Richard Monaco, a longtime antiques business operator who jokingly gave himself the moniker over his off-and-on squabbles with city officials about chickens he raises at his Avon Belden Road business, said he’s going to sell the venture and leave town.
“My health is deteriorating, and my sister has asked me to live in Tucson,” Monaco said this week. “My sons are in Myrtle Beach, but I’ll probably go to Tucson.”
Owner of the Hatchery Antique Mall for 25 years, Monaco, 61, has made headlines over the years for various issues, most notably those dealing with the chickens he raised and which occasionally got loose from an enclosed yard at the front of the business.
Monaco, of Avon Lake, said he has been unfairly targeted and harassed by the city and neighbors.
“I need less stress in my life,” Monaco said. “I’ll sell the chickens. North Ridgeville, you win. I’m too old to fight. I’ve got a target on my back in this town. That’s part of the reason I want to leave.”
Chad Chillemi with Prudential Lucien Real Estate said the asking price for 7474 Avon Belden Road is $150,000 and includes a 5,400-square-foot, multi-room building on just less than acre. The property is zoned for general retail.
The site was occupied by an actual chicken hatchery many years ago.
“This is a piece of history for North Ridgeville,” Chillemi said.
Monaco said the business is struggling.
“It’s losing money, and I can’t maintain it. I’ve been so sick. If I don’t have it sold by November, I’ll close,’’ he said. “I won’t spend any more winters here. I still have issues with high blood pressure and other things. My nerves are frazzled.”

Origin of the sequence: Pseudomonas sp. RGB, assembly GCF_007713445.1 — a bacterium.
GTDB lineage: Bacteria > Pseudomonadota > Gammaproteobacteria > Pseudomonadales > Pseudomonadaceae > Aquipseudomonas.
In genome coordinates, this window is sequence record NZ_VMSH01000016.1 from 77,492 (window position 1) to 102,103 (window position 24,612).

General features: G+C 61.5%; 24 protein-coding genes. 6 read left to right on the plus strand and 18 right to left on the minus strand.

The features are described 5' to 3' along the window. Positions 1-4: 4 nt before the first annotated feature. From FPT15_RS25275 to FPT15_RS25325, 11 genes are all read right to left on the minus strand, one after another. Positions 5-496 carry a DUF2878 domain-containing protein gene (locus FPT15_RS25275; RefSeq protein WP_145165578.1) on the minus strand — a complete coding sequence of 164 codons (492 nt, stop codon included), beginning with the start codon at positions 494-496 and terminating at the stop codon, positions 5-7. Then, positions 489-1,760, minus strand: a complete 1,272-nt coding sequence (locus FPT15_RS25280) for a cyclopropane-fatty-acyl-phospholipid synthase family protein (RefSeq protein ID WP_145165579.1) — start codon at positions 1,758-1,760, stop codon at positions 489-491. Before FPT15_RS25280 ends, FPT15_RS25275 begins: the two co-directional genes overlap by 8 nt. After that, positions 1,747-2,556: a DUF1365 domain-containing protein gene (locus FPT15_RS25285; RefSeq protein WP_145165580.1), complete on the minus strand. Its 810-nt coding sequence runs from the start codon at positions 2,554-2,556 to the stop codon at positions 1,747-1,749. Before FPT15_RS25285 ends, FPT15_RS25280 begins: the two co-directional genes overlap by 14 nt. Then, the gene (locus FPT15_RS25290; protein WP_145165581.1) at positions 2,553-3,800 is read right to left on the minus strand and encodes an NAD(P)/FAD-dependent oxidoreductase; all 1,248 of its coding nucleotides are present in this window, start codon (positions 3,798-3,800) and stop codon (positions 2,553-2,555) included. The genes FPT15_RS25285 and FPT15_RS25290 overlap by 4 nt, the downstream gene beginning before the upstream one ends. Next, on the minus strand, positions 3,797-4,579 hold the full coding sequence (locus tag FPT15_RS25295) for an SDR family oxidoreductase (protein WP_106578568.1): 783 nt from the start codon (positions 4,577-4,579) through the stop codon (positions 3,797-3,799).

The stress of his off-and-on legal squabbles have led to Monaco’s being hospitalized a number of times over the past year, he said.
His latest chicken-at-large case stems from an April incident. The case is assigned to Elyria Municipal Court Judge Lisa Locke-Graves, and the next court date is Aug. 11.
Monaco emerged victorious from a court case in July 2010 in which he was found innocent of violating local animal-at-large statues by an eight-person jury before Elyria Municipal Court Judge Gary Bennett. The charges grew out of a long dispute with neighbors over chickens getting loose and wandering into their yard.
“The neighbors will love it,” Monaco said of his decision to sell the business.
Monaco, who had raised as many as 50 chickens in an indoor coop, had four other animal-at-large charges dismissed since the summer of 2009.
“So many complaints have been made that the city reacted to them and filed charges,” Daniel Wightman, Monaco’s attorney, said. “Nobody wanted to back down, and things just went in a circle for a time.”
North Ridgeville Mayor David Gillock said the city just wants Monaco to follow the law.
“He has a long history of challenging the system,’’ Gillock said. “I’d just like to see the issue go away.”
Wightman said some pending charges might be resolved with a sale.
Contact Steve Fogarty at 392-7146 or email@example.com.